Bad: PS2-Grade Controls

Between a white-knuckled grip on the shake-cam and controls that feel more at home in Silent Hill than a PS3/PS4 title, you’re likely to slam Detective Castellanos into so many walls you’ll wish he was locked in a padded cell so he didn’t keep hurting himself. I’m not suggesting it should’ve been an Assassin’s Creed-style “turn so fast your legs skitter out to the sides” sensitivity, but god damn, this guy turns slower than a cruise liner.

Good: Interesting Monsters

Between the variety of disfiguration the main enemies suffer, The Keeper, The Four-Armed Teleporting Kayako, and the grotesque bosses, there are quite a few baddies to look at while the Detective gets murdered.

Bad: The hell do they look like?

Between the aforementioned herky-jerk camera, intentionally grainy screen, and the background environments, there’s barely any time to actually see what you’re shooting, and when you do see it, it blends into the background. Fuzzy texturing and an over-emphasis on gritty world-building left the creatures feeling lack-luster.

Good: Atmospheric Tension

Some of the early environments do a great job of capturing that survival horror feel, especially if you’re low on green gel and haven’t bought many upgrades.

Bad: They Completely Forget About Tension Halfway Through

Call of Duty style shootouts and an increasing reliance on bosses or subbosses to keep the game challenging cause atmosphere to go right out the window. Bonus Bad: Survival horror ammo scarcity, massive shootouts, and a camera that shakes harder than a fault line during a volcanic eruption gets frustrating very fast.

Ugly: The Main Character is a Moron

I was pretty disappointed with Det. Castellanos’s character. He spends half the game asking obvious questions, and the other half making idle, unthinking remarks. At one point, he even refers to “that red liquid.” …That liquid is called blood, detective.

However, the acting is very well done, and kudos for bringing in Jennifer Carpenter for Nicole Kidman. As a huge fan of Dexter, there’s a certain appeal to having her in the game.

Ugly: Too much Resident Evil

I love Resident Evil, and I’m all for homage, but between Evil being in the name, the final boss getting blown away by a rocket launcher, and the fact that it uses the iconic “zombie hunkered over, eating someone, then turning around slowly while the lights flash” TWO TIMES, I found myself wondering why I didn’t just play RE.

Even the subbosses are copied straight out of RE4, including fighting two giant troll things at basically the same time (El Giganto), a water-dwelling beast that you can’t directly kill (El Lago), and a subordinate of a major boss that uses ground hazards and extreme physical power (Salazar’s Right Hand).

But, when the game actually tries to be its own experience, rather than a fan-service clone, it handles really well.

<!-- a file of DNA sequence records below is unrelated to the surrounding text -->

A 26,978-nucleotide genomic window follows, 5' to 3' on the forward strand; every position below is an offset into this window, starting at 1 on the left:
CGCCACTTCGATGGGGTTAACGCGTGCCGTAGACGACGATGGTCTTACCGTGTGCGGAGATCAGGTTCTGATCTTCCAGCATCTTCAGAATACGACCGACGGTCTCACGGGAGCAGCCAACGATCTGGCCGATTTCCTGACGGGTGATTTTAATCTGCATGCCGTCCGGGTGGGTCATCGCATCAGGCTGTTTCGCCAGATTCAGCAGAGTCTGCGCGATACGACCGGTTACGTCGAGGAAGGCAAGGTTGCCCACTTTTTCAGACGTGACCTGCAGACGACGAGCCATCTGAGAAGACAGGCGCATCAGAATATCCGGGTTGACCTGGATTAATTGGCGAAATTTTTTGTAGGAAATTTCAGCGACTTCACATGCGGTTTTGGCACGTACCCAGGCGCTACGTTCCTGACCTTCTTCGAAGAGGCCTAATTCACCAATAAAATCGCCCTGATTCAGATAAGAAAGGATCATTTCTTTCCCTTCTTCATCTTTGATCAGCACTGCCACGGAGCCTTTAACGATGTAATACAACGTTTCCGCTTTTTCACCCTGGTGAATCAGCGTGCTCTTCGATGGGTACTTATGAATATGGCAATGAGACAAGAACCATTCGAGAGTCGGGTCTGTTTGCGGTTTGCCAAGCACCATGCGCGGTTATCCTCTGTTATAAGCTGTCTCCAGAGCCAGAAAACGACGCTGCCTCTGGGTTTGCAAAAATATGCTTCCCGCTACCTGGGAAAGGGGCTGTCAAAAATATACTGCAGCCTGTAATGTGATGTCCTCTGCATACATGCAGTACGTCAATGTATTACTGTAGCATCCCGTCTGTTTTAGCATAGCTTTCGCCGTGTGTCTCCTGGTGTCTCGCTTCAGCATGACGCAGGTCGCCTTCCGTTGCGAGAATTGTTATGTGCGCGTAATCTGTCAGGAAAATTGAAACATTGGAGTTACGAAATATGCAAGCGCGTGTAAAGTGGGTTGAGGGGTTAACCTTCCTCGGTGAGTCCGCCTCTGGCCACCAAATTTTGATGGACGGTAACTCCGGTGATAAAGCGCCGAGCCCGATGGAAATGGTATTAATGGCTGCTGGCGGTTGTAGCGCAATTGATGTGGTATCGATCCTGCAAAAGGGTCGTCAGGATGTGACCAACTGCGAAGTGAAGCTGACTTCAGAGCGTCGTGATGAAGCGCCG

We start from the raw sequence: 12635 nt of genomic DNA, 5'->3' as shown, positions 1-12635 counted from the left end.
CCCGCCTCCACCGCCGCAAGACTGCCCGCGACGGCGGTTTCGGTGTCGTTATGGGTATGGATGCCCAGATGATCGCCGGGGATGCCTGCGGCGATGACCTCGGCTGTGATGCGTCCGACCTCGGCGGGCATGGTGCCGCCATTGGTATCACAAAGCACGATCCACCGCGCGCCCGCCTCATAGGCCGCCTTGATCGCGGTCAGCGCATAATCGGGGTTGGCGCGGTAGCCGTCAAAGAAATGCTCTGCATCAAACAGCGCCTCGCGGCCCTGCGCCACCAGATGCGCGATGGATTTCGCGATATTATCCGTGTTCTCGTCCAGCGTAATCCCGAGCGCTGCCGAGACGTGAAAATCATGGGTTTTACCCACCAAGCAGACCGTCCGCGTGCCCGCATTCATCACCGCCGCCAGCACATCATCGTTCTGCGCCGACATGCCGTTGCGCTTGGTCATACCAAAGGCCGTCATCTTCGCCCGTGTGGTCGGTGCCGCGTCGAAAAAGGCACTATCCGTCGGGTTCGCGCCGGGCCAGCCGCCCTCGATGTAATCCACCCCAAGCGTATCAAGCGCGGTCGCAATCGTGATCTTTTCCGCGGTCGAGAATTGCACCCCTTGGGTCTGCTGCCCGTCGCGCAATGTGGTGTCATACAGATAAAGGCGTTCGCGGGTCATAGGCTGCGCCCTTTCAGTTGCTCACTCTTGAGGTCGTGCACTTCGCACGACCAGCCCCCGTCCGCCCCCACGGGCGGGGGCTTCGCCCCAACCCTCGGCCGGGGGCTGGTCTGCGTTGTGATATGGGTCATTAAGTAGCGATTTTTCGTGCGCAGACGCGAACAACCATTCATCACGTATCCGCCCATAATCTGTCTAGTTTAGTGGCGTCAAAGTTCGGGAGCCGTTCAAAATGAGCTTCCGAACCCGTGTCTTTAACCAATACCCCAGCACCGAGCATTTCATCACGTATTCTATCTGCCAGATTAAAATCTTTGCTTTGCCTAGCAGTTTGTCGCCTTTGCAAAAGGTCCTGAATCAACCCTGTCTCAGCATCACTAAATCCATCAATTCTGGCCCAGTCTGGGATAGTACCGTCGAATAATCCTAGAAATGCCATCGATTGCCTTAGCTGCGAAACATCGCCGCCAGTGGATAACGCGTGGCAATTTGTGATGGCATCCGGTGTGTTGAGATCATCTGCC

Ugly: Troped-up Female

There are only two women in the game. Kidman plays the damsel in distress and the femme fatal, while Ruvik’s sister, aka Four-Armed Kayako, is the woman-as-monster. There’s no redeeming element here, and I’ve knocked a full point off its score for that.

Do I recommend this game? Yes. I wouldn’t say I love it, but I definitely enjoy playing, and have bought it twice. It’s not perfect–six and a half out of ten, at best–and it won’t give any seasoned horror fans nightmares, but it’s worth a few playthroughs. If you haven’t tried it, and you’ve got a little spare time/money, give it a look.

@HoltonsHorror reviews #CaptainAmericaCivilWar @Marvel

Okay, so this movie isn’t horror, but who would I be if I didn’t devote a blog post to the heroes I’ve come to know and love?

For those of you that are new to this planet, Captain America: Civil War is about The Avengers coming to a disagreement over the Sokovia Accords, a UN-ratified document that would only allow the team to intervene if and when a UN committee deems intervention necessary. This doesn’t fly with a lot of the members, but it really doesn’t with ole Cap’n A, whose compulsion to act when he sees injustice–and his experiences in WWII–seriously clash with this “Let’s put the good guys on a leash” philosophy.

Now, how did this movie do? Let’s delve in (Or scroll down for a TL;DR).

(SLIGHT SPOILERS AHEAD)

It was a pretty good adaptation, all things considered. There was no way they were going to be able to bring in every hero in the Marvel Universe, so considering that they introduce Black Panther and Spiderman while also expanding on the day-to-day relationships of the other Avengers was really something.

Paul Rudd! How was I not going to start with him? He was phenomenal, like he’d walked right off Ant Man and into CA:CW, ultimately using his Ant suit in a way that will please those familiar with the comics and surprise those who aren’t (and extra props to his comically deep laugh during such a big scene).

Black Panther! While his character arc was predictable, it was still well executed, the costume/stunts were great, and Chadwick Boseman was a perfect choice.

Spiderman! Tom Holland was another spot-on casting, and since Spidey wasn’t part of the driving action, he got to really immerse himself in the role. He’s really only present for the big fight scene, yet stands out by delivering a constant barrage of jokes while actively fighting, just like in the comics.